Cholesteatoma

Associate Professor Nirmal Patel specialises in keyhole (Endoscopic Ear Surgery) management of cholesteatoma since 2012 when the first surgeries were performed in Australia.

Cholesteatoma (Skin Cyst in the Middle Ear) and Endoscopic (Keyhole) Ear Surgery

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Associate Professor Nirmal Patel specialises in keyhole (Endoscopic Ear Surgery) management of cholesteatoma since 2012 when the first surgeries were performed in Australia. He was the first Australian member of the International Working Group on Endoscopic Ear Surgery (IWGEES https://www.iwgees.org), the premier international group for keyhole surgery and is now the Australian Board member for the group. He was elected as general secretary for IWGEES in June of 2019.  Nirmal is also a founding member of Australia’s first Research Collaboration (Sydney Endoscopic Ear Surgery Research Group) which has run 8 courses to teach local and international surgeons key hole ear surgery. He has performed over 600 endoscopic (keyhole) ear operations.

In order to understand chronic ear infection, one must have some knowledge of the hearing mechanism.  Watch the video below on how hearing works.

Associate Professor / Dr Nirmal Patel

Videos relating to Cholesteatoma

Additional information

Cholesteatoma is a term used to describe a skin cyst (or growth) in the middle ear.  A patient can be born with skin in the middle ear, or they can get the condition usually after recurring ear infections.  The skin cyst, if left untreated, can grow and destroy local important structures such as the bones of hearing, inner ear, facial nerve (that makes you smile) and sometimes it can inflame the brain lining or the brain itself and cause serious illness.  The condition occurs in approximately 1 in 10,000 in adults and 1 in 30,000 in children.

The most common theory suggests that cholesteatoma occurs when the middle ear forms a negative pressure (often due to the shape of the eustachian tube and/or sinus problems).  The negative pressure collapses the ear drum into the middle ear.  The ear drum normally generates the skin that travels through the ear canal and contributes to wax formation.  When the ear drum is collapsed, the skin grows in the middle ear and secretes enzymes that dissolve bone.  The lesion is not a cancer but may act like a slow growing tumor as it destroys the bone.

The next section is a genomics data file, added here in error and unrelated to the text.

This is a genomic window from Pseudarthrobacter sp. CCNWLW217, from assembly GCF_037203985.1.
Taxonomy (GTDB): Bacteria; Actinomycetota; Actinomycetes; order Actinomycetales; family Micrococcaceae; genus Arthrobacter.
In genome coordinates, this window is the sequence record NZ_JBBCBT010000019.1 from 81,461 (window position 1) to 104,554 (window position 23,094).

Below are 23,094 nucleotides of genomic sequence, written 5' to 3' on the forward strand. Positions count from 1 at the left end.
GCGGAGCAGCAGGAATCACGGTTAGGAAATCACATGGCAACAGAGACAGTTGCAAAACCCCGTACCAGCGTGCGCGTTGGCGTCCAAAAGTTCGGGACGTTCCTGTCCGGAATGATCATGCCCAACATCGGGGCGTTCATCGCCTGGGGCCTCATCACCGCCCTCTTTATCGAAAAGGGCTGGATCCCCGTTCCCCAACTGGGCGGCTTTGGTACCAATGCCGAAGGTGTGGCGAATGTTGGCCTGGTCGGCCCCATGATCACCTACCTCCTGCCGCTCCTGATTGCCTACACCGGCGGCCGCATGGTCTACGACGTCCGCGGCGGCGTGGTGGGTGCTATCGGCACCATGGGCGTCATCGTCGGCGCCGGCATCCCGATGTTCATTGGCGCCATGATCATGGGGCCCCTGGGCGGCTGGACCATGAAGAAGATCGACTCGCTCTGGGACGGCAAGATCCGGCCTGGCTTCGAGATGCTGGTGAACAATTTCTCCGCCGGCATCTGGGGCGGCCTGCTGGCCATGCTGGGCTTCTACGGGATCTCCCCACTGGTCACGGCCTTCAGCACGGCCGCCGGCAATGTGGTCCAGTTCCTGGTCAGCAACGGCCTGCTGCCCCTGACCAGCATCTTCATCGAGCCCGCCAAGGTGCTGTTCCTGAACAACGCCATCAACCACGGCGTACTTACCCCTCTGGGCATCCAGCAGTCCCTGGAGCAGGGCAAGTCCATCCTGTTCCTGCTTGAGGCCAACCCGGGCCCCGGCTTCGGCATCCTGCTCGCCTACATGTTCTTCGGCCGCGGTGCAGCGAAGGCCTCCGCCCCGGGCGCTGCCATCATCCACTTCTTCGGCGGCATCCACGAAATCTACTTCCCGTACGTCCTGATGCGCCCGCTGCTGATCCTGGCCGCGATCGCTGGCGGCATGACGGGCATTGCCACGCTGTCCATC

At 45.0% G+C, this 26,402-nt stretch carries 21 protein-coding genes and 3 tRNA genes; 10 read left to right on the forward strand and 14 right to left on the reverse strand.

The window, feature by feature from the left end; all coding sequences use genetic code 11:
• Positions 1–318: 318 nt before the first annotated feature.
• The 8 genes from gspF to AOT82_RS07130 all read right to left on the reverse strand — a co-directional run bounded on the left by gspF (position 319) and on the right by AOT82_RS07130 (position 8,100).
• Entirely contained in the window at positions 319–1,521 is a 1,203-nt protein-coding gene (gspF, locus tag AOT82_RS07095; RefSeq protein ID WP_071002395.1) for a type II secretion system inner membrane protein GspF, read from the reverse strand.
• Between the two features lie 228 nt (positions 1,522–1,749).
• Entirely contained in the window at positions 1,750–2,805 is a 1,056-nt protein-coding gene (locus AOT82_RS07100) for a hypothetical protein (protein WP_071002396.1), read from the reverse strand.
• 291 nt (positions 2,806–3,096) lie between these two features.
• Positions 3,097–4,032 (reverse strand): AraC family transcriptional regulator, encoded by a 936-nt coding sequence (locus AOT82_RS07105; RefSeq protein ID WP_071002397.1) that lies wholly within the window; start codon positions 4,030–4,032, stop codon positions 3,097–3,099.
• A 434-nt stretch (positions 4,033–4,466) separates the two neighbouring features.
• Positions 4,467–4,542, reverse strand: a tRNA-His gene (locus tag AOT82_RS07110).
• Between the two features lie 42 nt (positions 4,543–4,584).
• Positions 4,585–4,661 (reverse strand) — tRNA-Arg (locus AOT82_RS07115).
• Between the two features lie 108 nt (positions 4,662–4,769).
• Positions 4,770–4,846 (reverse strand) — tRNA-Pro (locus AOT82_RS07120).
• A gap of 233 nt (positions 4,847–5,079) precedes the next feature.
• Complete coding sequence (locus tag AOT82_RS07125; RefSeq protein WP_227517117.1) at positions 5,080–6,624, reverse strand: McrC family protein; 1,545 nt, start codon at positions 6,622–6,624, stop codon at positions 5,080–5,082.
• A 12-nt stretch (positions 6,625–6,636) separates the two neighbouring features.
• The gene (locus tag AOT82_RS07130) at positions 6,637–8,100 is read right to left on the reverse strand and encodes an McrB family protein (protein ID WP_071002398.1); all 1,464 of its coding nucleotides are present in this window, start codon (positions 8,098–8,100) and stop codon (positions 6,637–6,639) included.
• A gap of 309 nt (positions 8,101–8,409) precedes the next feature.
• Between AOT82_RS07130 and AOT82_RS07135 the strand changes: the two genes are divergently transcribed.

Cholesteatoma’s are usually treated surgically with a preference for the minimally invasive endoscopic approach if possible.

Most commonly symptoms of a Cholesteatoma are blocked ears with other symptoms including hearing loss, pain, discharge and bleeding.

Often a patient has a history of childhood ear infections. The chief complaint is usually recurring ear infections, a blocked ear or hearing loss.

A hole in the ear drum in the roof of the ear (the attic) or the margin of the ear (marginal perforation) is characteristic of the disease.

A CT Scan of the Temporal Bones (ears) often confirms the disease by showing a destruction of middle ear structures. A hearing test sometimes shows a hearing loss, which is usually conductive in nature.

Yes, a cholesteatoma can be painful if the lesion is infected or growing towards the lining of the brain or nerves. Frequently however there is little to no pain.

There are risks with any operation but generally the cholesteatoma surgery is considered low risk when performed by a trained otologist (ear surgeon).

If left unattended the cholesteatoma lesion can grow and damage critical structures such as the inner ear (hearing and balance), facial nerve (causing facial weakness) and the brain (causing meningitis or brain abscesses).

The cholesteatoma lesion is not a cancer but behaves a little like one, in that it is locally destructive to critical structures such as the inner ear, facial nerve and brain.

1:10000 adults and 1:30000 children will get the cholesteatoma condition yearly.

Cholesteatoma is usually treated surgically – the skin cyst growth should be removed to prevent serious complications such as recurrent ear infections, deafness, facial weakness, permanent dizziness and brain infection.

Surgery has been the recommended option for chronic ear disease for decades, since the use of the operating microscope became commonplace. It is necessary to eliminate the infected bone and skin cyst and therefore prevent serious complications.  Endoscopic (Keyhole) techniques are becoming more commonplace and can be used to treat even larger cholesteatoma.  Modern day cholesteatoma surgery is either performed as a day surgery or overnight stay in hospital.